A coming-of-age story set in the Midlands of Victorian England, following Edwin Clayhanger as he leaves school, takes over the family business, and falls in love.
had a difficulty been genuinely faced. And as for philosophy, he had not the slightest conception of what it meant. He imagined that a philosopher was one who made the best of a bad job, and he had never heard the word used in any other sense. He had great potential intellectual curiosity, but nobody had thought to stimulate it by even casually telling him that the finest minds of humanity had been trying to systematise the mysteries for quite twenty-five centuries. Of physical science he had been taught nothing, save a grotesque perversion to the effect that gravity was a force which drew things towards the centre of the earth. In the matter of chemistry it had been practically demonstrated to him scores of times, so that he should never forget this grand basic truth, that sodium and potassium may be relied upon to fizz flamingly about on a surface of water. Of geology he was perfectly ignorant, though he lived in a district whose whole livelihood depended on the scientific use of geological knowledge, and
Arnold Bennett's 1900 Bildungsroman follows Edwin Clayhanger, the mild-mannered son of a tyrannical and foul-tempered self-made man. This novel, though nothing at all like Bennett's fun mystery/thriller "The Grand Babylon Hotel," at first seems promisingly Dickensian, but peters off as disappointingly, as does Clayhanger's life and that of most of his circle.
Growing up in an industrial, provincial English town, Edwin aspires to be an architect, but his father, Darius, pulls him out of school at age 16 and becomes incensed at the idea of his son doing anything but coming to work in his printing business. Edwin has two sisters, the placid older Maggie and the waspish younger Clara; an insinuating aunt, Clara Hamps, widowed sister of his late mother; and a slightly younger, more brilliant schoolfriend, Charlie Orgreave, unaccountably nicknamed "The Sunday."
The book is full of things like that — ideas that are brought in and seem to be significant, but which are never explored or explained. In a later example, Darius Clayhanger, in his death throes, calls continually for "Clara," but we're left uncertain as to whether he means his daughter, as Edwin assumes, or his sister-in-law, because nothing in the preceding text shows his having any strong partiality for either. More importantly, the author — apparently deliberately — withholds the explanation of a mysteriously event with a profound impact on Edwin, central to the plot and really the main thing that kept me reading to the abrupt, unenlightening and exceedingly dissatisfying conclusion.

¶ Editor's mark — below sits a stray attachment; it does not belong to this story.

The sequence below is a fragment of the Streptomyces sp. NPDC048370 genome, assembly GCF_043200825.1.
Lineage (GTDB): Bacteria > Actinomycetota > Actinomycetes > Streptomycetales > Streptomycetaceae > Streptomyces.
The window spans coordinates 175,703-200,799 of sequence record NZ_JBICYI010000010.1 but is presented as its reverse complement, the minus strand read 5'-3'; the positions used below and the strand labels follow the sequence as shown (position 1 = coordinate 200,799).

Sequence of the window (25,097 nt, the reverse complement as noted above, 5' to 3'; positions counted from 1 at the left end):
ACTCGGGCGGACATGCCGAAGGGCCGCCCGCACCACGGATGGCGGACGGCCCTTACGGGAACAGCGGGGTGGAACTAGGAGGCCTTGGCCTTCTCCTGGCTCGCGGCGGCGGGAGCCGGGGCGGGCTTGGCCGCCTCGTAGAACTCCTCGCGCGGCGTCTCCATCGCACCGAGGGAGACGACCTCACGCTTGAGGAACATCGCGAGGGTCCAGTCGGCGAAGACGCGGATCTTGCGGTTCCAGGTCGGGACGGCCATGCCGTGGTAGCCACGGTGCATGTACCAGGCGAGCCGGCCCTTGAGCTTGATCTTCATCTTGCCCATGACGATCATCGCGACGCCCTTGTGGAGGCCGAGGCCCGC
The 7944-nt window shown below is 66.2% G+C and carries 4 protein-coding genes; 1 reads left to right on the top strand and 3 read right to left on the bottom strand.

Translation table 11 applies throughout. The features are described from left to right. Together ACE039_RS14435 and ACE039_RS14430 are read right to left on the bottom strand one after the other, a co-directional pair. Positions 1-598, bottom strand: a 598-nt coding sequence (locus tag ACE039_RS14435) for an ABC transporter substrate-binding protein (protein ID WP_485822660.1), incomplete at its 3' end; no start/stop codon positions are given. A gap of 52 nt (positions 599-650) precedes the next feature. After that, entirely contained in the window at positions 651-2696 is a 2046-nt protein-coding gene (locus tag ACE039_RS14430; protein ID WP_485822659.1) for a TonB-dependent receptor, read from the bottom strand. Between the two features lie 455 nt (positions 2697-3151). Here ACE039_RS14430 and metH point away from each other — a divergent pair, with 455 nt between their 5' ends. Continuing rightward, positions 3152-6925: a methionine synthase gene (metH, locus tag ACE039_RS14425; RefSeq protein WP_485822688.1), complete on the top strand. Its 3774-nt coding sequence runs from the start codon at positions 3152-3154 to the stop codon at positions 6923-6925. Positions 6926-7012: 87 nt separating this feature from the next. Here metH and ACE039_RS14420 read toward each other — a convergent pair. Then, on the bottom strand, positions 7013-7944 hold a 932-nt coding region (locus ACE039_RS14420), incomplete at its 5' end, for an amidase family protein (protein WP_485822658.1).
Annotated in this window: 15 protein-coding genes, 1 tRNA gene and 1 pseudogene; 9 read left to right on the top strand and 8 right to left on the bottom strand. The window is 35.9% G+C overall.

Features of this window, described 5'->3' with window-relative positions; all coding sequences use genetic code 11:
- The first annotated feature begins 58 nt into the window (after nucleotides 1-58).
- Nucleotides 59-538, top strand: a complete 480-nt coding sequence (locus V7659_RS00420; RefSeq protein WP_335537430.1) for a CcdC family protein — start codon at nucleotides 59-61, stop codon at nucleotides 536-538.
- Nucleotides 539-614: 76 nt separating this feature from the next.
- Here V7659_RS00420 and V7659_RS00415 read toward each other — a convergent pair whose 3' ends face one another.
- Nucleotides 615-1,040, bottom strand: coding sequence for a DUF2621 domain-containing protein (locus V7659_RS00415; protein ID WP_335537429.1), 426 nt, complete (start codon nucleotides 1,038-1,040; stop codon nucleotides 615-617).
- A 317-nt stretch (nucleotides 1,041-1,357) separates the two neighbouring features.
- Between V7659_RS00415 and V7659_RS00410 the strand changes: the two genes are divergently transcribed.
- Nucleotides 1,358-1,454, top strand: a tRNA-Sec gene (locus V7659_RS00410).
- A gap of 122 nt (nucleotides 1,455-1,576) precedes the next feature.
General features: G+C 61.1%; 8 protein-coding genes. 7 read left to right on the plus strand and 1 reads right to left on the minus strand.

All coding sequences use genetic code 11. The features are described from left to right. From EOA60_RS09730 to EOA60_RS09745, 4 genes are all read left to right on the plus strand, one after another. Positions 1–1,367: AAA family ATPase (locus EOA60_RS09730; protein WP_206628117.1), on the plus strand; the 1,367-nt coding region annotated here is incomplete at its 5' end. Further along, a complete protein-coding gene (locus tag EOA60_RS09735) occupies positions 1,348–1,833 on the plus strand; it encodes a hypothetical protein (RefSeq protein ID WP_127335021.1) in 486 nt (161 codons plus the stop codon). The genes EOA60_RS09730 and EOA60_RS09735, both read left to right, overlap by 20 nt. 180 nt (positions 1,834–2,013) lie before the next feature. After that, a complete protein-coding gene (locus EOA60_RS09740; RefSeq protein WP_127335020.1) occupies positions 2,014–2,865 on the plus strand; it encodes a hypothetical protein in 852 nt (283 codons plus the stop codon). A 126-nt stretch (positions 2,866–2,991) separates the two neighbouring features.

The years roll on, and Edwin seems to be drifting along. Charlie Orgreave comes from a larger, wealthier, better educated and more affectionate family than Edwin's; he remains in school after Edwin leaves and then goes off to train to be a doctor. Nevertheless, the two remain friendly, and Edwin becomes a friend of the family, particularly Charlie's architect father, Osmond, and his charming and sympathetic sister, Janet. The Orgeaves influence Edwin in a variety of ways, especially in exposing him to the arts.
Through them, he meets Hilda Lessways, an abrupt young woman whom at first he finds repellent, yet he falls in love with her, and she with him. Directly after they reveal their feelings to each other, she rushes off — for reasons she doesn't explain. They exchange letters, in which she says she his wholly his. The next he hears of her, she's married someone else. Edwin gets no explanation, not even a "Dear John" letter.
Years go by. Edwin, Maggie and Janet remain single. Maggie might be in love with a celibate vicar, but there's no hint of suitors for either young woman, and no explanation of why they appear so unsought. Edwin, we assume, is too heartbroken to look at other women, even the admirable Janet. He ponders the futility of their lives.
Edwin is past 30 when Hilda reappears on the scene. She remains, however, abrupt, elusive and close-mouthed until the very end. At that point she tells Edwin that she's only ever loved him, and that she'll explain everything. Then the book ends.
The reader never finds out Hilda's reason for jilting Edwin, what happened to her, why she told him nothing and omitted the real truth of her circumstances when they met later on, or whether they're finally going to get together at last. More than a decade later, Bennett wrote "Hilda Lessways," which supposedly tells her side of the story, but after wading through this one, I'm not sure I'm curious enough to read it.
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